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Tap and Pay Contactless Payments are Here to Stay

Shoppers are always looking for ways to save time and avoid long lines at the checkout. For some of them, Contactless Payments may be the answer. Shoppers who prefer to “tap and pay” can quickly pay for their purchases then move right along. The technology that enables contactless payments has been around for more than twenty years and is widely available. However, it’s only used for a small percentage of retail transactions. A few major retailers accept contactless credit and debit card payments, while most are taking a wait and see approach.

Credit Card Issuers and point of sale terminal vendors will profit from the growth in transactions. According to a report produced by Juniper Research, contactless payments currently account for $2 trillion in transactions. As banks expand the use of mobile wallets, transactions are projected to triple to $6 trillion worldwide by 2024. Contactless payments transactions are not exclusive to credit or debit cards. The transactions can be completed with any device that has embedded radio frequency identification. These objects include watches, phones, or other devices that are worn.

Amazon continues to push the boundaries when it comes to integrating new technology into its business model. The company’s “Amazon Go” brick-and-mortar grocery stores offer self-service convenience. The cost of each product is automatically tabulated when shoppers take them off the shelf. The stores do not have cashiers and accept Apple Pay as their preferred payment method.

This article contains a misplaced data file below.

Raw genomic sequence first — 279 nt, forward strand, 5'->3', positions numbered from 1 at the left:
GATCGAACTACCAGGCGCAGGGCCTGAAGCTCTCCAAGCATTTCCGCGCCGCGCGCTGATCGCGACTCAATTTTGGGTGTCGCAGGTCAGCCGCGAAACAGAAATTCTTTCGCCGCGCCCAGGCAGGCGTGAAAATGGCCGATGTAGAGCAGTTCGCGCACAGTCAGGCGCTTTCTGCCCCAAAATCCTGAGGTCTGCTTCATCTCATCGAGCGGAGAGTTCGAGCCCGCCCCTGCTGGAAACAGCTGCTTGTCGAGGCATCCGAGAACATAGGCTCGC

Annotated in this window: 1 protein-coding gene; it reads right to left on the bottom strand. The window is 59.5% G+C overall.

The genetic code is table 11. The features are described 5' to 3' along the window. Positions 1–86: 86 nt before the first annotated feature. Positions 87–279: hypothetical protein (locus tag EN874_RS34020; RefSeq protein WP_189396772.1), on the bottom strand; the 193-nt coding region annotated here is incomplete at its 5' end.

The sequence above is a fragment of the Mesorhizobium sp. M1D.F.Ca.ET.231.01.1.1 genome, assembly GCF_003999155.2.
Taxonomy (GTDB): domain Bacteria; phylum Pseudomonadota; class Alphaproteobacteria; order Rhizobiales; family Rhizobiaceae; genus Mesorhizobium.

Mobil Wallets
People who prefer not to carry a credit or bank card also have the option to use a mobile wallet to make purchases. Instead of using a physical card, the wallet resides on your mobile device. It’s a convenient way for a consumer to access their credit card accounts to pay bills and manage transactions. Andrew Daniels, the creator of, is a devoted user of Apple Pay. “I like the quick accessibility to payment and the simplicity,” says Daniels. “It’s nice to be out somewhere and have the ability to pay without carrying a wallet everywhere you go.”

A wallet, fat with credit cards is shown next to credit cards on a cell phone. Illustrates how to get rid of cards by putting them on a cell phone and using near field communications to tap and pay. This is an illustration.

Most mobile wallets require users to download an app to load the credit card information they want to store. Account numbers are encrypted and not transmitted to reduce the chance of the information being stolen in the event the retailer’s data is hacked. A study conducted by First Annapolis Consulting lists the three most popular mobile wallets.

  • Apple Pay: 8 percent
  • Google Pay: 3 percent
  • Samsung Pay: 6 percent

How Popular are Contactless Payments?